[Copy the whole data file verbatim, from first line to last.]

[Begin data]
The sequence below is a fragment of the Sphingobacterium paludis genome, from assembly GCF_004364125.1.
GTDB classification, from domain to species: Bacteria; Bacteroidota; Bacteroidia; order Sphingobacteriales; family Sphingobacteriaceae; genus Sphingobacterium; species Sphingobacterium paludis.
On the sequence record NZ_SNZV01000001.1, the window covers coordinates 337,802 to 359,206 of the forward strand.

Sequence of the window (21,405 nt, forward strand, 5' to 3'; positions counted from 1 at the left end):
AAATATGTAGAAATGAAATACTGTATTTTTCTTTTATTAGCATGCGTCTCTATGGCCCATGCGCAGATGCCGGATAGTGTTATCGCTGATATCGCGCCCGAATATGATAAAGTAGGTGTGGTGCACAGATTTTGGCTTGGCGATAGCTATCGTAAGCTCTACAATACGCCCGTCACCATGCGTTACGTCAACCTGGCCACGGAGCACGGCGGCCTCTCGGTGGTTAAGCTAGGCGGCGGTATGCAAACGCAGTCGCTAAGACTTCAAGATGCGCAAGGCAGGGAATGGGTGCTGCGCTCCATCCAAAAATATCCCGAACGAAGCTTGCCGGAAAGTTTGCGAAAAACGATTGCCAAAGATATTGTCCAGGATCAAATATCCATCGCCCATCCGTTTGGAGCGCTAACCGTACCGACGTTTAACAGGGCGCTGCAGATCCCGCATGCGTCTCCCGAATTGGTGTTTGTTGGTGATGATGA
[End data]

The sequence below is a fragment of the Sphingobacterium paludis genome, from assembly GCF_004364125.1.
GTDB classification, from domain to species: Bacteria; Bacteroidota; Bacteroidia; order Sphingobacteriales; family Sphingobacteriaceae; genus Sphingobacterium; species Sphingobacterium paludis.
On the sequence record NZ_SNZV01000001.1, the window covers coordinates 337,802 to 359,206 of the forward strand.

Sequence of the window (21,405 nt, forward strand, 5' to 3'; positions counted from 1 at the left end):
AAATATGTAGAAATGAAATACTGTATTTTTCTTTTATTAGCATGCGTCTCTATGGCCCATGCGCAGATGCCGGATAGTGTTATCGCTGATATCGCGCCCGAATATGATAAAGTAGGTGTGGTGCACAGATTTTGGCTTGGCGATAGCTATCGTAAGCTCTACAATACGCCCGTCACCATGCGTTACGTCAACCTGGCCACGGAGCACGGCGGCCTCTCGGTGGTTAAGCTAGGCGGCGGTATGCAAACGCAGTCGCTAAGACTTCAAGATGCGCAAGGCAGGGAATGGGTGCTGCGCTCCATCCAAAAATATCCCGAACGAAGCTTGCCGGAAAGTTTGCGAAAAACGATTGCCAAAGATATTGTCCAGGATCAAATATCCATCGCCCATCCGTTTGGAGCGCTAACCGTACCGACGTTTAACAGGGCGCTGCAGATCCCGCATGCGTCTCCCGAATTGGTGTTTGTTGGTGATGATGA